More than just a Ham radio blog.
is an informative, cynical and sometimes humorous look at what is happening in the world of amateur radio.

Friday, 18 September 2009

What price public safety?

St. Johns County Florida is in Hurricane country and good communication between county public safety officials and the various emergency services are essential. A 20-year-old VHF system has been proving inadequate for some time. At present each message must go through a dispatcher rather than direct when often the two officials are only a couple of blocks apart. The Federal Communications Commission has assigned the county 15 channels but in 2011, they will allow those channels to go other people if they have not put in a system.

The original cost of a new 800mHz system that allows multiple simultaneous communications between agencies was quoted at $15 million, but erection of new towers to provide the needed coverage and a new public safety communications building has bumped the cost to a whopping $35 million.

Lives could be lost because the current system is obsolete and would not suffice in a catastrophe, but budget cutbacks and the updated price of $35 million for the new system, mean the purchase will have to wait, officials said at a recent county Civic Roundtable meeting. Roundtable member Dan MacDonald of Ponte Vedra Beach said, "I have serious reservations about why we have not heard this $35 million number before. Why has it been kept undercover? Fifteen million is the only number we have ever heard."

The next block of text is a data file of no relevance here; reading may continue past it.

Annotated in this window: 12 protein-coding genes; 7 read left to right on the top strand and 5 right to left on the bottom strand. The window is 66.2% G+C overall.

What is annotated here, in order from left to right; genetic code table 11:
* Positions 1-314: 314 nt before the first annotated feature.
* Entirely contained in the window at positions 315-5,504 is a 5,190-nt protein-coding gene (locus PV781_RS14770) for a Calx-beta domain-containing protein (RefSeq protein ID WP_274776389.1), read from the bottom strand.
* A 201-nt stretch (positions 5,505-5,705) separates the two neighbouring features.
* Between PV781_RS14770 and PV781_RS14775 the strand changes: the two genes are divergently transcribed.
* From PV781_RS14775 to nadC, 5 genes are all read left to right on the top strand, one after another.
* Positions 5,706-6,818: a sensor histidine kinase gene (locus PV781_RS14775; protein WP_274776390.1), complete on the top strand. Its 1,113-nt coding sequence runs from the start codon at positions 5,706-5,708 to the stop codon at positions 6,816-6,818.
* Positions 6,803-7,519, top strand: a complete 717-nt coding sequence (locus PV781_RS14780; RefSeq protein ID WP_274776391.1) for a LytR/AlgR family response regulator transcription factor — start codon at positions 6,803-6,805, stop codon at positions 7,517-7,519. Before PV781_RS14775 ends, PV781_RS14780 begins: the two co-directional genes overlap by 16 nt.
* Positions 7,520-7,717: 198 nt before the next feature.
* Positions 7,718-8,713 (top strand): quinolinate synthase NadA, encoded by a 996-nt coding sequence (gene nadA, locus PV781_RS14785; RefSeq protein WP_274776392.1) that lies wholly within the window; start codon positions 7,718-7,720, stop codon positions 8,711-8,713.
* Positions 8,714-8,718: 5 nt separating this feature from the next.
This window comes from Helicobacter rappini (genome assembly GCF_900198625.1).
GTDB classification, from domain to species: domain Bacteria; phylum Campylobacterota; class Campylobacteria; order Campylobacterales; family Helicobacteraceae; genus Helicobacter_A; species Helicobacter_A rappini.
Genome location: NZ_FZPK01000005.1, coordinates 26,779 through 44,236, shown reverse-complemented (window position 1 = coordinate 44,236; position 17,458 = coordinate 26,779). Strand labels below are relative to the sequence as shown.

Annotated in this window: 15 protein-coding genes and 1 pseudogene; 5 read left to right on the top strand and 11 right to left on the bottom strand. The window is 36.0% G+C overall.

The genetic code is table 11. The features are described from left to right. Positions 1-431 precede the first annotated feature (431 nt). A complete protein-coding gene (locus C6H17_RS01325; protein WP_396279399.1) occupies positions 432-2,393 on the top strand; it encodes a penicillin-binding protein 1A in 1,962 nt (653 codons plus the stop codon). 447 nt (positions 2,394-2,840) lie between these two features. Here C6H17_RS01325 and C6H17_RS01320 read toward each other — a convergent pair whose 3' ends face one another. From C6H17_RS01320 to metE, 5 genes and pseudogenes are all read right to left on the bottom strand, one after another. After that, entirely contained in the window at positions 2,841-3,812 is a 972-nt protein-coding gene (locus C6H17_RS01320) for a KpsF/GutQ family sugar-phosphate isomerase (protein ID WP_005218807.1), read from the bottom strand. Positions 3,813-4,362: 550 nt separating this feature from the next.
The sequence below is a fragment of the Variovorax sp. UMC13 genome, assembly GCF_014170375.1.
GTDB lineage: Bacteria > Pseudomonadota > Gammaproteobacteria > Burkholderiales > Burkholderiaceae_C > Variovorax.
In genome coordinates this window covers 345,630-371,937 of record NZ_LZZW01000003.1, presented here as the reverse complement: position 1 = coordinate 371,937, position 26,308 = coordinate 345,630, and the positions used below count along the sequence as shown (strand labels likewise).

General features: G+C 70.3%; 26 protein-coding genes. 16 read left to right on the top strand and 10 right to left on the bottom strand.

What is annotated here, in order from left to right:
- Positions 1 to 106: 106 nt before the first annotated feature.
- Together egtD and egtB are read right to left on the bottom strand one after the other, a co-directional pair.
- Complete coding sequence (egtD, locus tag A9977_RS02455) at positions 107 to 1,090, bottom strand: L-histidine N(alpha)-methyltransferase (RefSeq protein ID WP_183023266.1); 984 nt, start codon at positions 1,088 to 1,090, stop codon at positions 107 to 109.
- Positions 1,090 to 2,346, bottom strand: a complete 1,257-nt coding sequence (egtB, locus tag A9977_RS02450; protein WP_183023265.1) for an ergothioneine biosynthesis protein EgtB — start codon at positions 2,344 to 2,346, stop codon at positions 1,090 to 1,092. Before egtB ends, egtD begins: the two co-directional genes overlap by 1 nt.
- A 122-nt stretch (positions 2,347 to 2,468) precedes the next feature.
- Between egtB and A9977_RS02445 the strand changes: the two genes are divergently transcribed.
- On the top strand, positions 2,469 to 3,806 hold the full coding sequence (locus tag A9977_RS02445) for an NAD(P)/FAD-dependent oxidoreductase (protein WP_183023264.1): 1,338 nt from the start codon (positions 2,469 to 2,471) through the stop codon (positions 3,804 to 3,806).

Echoes of a thousand similar stories the world over and another example of why we as radio amateurs need to be ready to assist in times of disaster, because if we wait for local officials and politics to grind at their snails pace the job will never get done and cost us all a fortune and possibly our lives in the process.


  1. I know many won't agree but I don't think it is the role of amateur radio to form part of an emergency communications infrastructure. Radio amateurs have, and no doubt will continue to volunteer their services during disasters on an ad-hoc basis. But any planned communications system must be done on a professional basis.

    The trouble with relying on volunteers for emergency services is that when a real emergency comes, the volunteers may find they have other priorities, like looking after their own family. And how long before someone who loses family members in a disaster because the emergency services didn't respond, decides to sue the authorities when they find some of the people involved in communications were amateurs?

  2. I think we need to remember that in a lot of cases most of the so called emergency services are volunteers too. In the UK most Firemen, the Lifeboats, Mountain Rescue, Red Cross, St. Johns Ambulance, WRVS and others as well as as RAYNET are all volunteers and part of the emergency planning. Even the police rely on 'Specials' and cadets in times of crisis. Usually only a small number of those involved with disaster relief are actually being paid. That is why as a member of Raynet you are covered by public indemnity insurance. I expect that is the same in the US with their Amateur Radio Emergency Service.